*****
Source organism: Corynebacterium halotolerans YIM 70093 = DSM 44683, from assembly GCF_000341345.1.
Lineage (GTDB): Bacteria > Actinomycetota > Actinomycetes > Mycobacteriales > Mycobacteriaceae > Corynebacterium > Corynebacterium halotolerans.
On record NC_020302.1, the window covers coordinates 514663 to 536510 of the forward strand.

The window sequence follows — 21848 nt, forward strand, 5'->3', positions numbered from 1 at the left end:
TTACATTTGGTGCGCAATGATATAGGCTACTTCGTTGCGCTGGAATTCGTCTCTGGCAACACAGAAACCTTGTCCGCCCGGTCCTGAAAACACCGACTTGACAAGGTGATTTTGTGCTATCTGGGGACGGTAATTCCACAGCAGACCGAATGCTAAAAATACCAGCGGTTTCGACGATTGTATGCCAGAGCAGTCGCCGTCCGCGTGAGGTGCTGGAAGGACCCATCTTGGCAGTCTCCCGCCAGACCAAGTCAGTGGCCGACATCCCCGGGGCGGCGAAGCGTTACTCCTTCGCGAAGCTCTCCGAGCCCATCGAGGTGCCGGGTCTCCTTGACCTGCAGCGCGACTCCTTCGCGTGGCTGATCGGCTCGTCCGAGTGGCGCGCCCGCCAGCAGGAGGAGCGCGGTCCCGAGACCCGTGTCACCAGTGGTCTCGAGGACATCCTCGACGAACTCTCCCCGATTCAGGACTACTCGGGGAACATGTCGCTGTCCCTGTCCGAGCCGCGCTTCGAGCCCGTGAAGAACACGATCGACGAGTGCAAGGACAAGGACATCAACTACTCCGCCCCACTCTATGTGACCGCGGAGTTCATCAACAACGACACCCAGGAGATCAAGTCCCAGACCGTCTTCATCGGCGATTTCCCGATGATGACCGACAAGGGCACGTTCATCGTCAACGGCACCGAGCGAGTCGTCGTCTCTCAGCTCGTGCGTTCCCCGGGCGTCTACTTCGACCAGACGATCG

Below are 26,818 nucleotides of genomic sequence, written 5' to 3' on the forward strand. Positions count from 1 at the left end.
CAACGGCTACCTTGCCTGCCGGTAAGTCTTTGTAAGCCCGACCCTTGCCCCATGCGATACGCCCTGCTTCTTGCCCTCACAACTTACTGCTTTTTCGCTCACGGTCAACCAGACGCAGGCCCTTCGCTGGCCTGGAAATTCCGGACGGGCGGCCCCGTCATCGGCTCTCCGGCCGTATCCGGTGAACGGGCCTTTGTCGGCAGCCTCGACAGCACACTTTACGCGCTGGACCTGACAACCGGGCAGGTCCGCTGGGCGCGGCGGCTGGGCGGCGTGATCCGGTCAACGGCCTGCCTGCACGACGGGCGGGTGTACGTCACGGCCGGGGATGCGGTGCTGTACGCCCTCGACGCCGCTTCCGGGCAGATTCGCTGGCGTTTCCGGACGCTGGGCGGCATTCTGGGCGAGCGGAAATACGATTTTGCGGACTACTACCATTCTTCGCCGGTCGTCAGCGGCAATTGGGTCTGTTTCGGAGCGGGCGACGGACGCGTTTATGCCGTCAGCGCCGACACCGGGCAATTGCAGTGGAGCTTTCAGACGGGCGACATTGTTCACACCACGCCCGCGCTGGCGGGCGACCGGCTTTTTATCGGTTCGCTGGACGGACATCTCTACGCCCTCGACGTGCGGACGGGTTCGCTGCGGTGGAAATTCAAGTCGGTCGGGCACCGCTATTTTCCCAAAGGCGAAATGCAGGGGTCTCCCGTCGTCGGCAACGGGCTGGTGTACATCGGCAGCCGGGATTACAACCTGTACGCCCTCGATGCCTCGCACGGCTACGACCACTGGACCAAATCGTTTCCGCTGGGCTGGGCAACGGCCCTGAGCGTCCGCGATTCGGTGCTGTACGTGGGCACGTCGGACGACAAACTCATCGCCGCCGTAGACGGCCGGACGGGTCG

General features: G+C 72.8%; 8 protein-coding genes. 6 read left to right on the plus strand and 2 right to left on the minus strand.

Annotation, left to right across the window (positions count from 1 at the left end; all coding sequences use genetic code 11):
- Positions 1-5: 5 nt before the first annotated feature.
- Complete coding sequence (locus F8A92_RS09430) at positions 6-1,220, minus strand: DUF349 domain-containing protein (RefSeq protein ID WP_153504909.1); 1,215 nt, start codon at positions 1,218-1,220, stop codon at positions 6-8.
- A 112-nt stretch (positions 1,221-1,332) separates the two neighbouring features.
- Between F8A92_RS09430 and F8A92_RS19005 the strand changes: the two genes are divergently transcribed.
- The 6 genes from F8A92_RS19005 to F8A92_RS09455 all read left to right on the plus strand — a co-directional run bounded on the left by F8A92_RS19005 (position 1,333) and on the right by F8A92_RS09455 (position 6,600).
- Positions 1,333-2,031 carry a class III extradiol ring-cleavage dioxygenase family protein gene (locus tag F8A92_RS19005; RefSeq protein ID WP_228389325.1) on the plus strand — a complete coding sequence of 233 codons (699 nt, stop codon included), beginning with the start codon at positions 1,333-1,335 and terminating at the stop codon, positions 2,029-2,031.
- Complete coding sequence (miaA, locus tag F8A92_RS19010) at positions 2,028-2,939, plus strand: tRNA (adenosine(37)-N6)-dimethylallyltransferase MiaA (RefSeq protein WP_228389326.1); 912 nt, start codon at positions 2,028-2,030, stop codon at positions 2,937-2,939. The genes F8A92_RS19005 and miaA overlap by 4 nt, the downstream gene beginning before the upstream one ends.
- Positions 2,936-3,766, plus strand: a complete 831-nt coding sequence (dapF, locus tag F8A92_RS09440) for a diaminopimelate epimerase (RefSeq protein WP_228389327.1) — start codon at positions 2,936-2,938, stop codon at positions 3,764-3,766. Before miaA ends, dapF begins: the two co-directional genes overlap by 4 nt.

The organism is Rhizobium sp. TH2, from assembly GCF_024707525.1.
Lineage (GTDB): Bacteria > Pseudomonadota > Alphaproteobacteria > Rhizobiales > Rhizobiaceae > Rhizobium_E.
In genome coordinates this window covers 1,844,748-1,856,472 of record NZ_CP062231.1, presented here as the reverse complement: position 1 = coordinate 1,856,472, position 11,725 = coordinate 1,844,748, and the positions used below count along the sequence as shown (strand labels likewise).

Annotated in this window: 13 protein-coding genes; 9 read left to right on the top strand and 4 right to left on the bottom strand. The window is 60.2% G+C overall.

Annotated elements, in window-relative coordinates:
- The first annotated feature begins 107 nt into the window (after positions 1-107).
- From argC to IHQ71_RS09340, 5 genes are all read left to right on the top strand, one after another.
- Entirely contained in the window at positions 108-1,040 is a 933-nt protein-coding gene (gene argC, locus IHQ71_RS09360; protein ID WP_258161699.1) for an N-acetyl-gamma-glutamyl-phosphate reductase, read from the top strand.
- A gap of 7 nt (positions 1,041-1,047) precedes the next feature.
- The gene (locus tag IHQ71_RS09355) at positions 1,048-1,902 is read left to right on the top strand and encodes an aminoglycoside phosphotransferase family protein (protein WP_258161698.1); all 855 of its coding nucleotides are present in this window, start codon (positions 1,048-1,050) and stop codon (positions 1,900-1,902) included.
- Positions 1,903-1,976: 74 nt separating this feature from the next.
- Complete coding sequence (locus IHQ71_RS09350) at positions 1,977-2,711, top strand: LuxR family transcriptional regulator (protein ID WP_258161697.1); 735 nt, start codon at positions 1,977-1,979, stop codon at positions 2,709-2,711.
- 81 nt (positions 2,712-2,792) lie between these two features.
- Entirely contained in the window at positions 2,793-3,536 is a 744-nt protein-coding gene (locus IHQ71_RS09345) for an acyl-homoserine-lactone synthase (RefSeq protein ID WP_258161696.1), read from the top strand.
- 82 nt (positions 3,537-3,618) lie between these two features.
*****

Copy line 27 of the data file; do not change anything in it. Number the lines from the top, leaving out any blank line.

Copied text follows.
- The gene (locus tag IHQ71_RS09355) at positions 1,048-1,902 is read left to right on the top strand and encodes an aminoglycoside phosphotransferase family protein (protein WP_258161698.1); all 855 of its coding nucleotides are present in this window, start codon (positions 1,048-1,050) and stop codon (positions 1,900-1,902) included.